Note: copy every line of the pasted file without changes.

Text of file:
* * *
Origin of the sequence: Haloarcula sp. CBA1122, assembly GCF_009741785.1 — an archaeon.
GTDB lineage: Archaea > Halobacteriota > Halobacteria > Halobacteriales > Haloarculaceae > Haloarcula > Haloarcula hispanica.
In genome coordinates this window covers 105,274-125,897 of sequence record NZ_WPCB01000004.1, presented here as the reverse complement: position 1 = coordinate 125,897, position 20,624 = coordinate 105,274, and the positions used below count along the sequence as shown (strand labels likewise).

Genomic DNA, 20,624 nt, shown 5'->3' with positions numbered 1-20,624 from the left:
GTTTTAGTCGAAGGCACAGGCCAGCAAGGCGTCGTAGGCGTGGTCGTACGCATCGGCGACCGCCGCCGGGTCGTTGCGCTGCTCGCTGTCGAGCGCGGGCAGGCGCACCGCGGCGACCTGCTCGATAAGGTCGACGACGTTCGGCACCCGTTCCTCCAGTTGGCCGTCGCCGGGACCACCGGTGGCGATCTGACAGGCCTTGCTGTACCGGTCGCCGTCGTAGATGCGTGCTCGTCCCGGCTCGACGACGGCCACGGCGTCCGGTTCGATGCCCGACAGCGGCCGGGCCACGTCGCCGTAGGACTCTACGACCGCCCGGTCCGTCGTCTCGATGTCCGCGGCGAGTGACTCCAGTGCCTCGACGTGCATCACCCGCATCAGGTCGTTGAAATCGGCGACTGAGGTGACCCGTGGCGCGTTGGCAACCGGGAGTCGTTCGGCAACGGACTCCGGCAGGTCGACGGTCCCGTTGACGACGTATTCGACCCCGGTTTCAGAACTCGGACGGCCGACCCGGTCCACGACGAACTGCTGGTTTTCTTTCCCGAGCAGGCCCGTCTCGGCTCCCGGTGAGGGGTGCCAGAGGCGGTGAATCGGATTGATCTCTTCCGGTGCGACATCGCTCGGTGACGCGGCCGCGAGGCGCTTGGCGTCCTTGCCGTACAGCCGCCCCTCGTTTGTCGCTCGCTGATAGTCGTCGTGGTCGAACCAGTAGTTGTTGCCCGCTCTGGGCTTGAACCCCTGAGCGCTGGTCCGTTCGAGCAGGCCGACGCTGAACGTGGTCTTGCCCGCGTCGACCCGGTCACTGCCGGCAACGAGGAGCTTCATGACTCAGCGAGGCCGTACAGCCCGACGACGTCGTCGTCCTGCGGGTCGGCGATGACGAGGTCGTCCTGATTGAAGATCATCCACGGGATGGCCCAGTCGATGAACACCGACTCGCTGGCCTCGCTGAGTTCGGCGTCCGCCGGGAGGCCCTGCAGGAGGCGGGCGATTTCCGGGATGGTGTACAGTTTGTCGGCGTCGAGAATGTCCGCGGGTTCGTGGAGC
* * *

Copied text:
Origin of the sequence: Haloarcula sp. CBA1122, assembly GCF_009741785.1 — an archaeon.
GTDB lineage: Archaea > Halobacteriota > Halobacteria > Halobacteriales > Haloarculaceae > Haloarcula > Haloarcula hispanica.
In genome coordinates this window covers 105,274-125,897 of sequence record NZ_WPCB01000004.1, presented here as the reverse complement: position 1 = coordinate 125,897, position 20,624 = coordinate 105,274, and the positions used below count along the sequence as shown (strand labels likewise).

Genomic DNA, 20,624 nt, shown 5'->3' with positions numbered 1-20,624 from the left:
GTTTTAGTCGAAGGCACAGGCCAGCAAGGCGTCGTAGGCGTGGTCGTACGCATCGGCGACCGCCGCCGGGTCGTTGCGCTGCTCGCTGTCGAGCGCGGGCAGGCGCACCGCGGCGACCTGCTCGATAAGGTCGACGACGTTCGGCACCCGTTCCTCCAGTTGGCCGTCGCCGGGACCACCGGTGGCGATCTGACAGGCCTTGCTGTACCGGTCGCCGTCGTAGATGCGTGCTCGTCCCGGCTCGACGACGGCCACGGCGTCCGGTTCGATGCCCGACAGCGGCCGGGCCACGTCGCCGTAGGACTCTACGACCGCCCGGTCCGTCGTCTCGATGTCCGCGGCGAGTGACTCCAGTGCCTCGACGTGCATCACCCGCATCAGGTCGTTGAAATCGGCGACTGAGGTGACCCGTGGCGCGTTGGCAACCGGGAGTCGTTCGGCAACGGACTCCGGCAGGTCGACGGTCCCGTTGACGACGTATTCGACCCCGGTTTCAGAACTCGGACGGCCGACCCGGTCCACGACGAACTGCTGGTTTTCTTTCCCGAGCAGGCCCGTCTCGGCTCCCGGTGAGGGGTGCCAGAGGCGGTGAATCGGATTGATCTCTTCCGGTGCGACATCGCTCGGTGACGCGGCCGCGAGGCGCTTGGCGTCCTTGCCGTACAGCCGCCCCTCGTTTGTCGCTCGCTGATAGTCGTCGTGGTCGAACCAGTAGTTGTTGCCCGCTCTGGGCTTGAACCCCTGAGCGCTGGTCCGTTCGAGCAGGCCGACGCTGAACGTGGTCTTGCCCGCGTCGACCCGGTCACTGCCGGCAACGAGGAGCTTCATGACTCAGCGAGGCCGTACAGCCCGACGACGTCGTCGTCCTGCGGGTCGGCGATGACGAGGTCGTCCTGATTGAAGATCATCCACGGGATGGCCCAGTCGATGAACACCGACTCGCTGGCCTCGCTGAGTTCGGCGTCCGCCGGGAGGCCCTGCAGGAGGCGGGCGATTTCCGGGATGGTGTACAGTTTGTCGGCGTCGAGAATGTCCGCGGGTTCGTGGAGC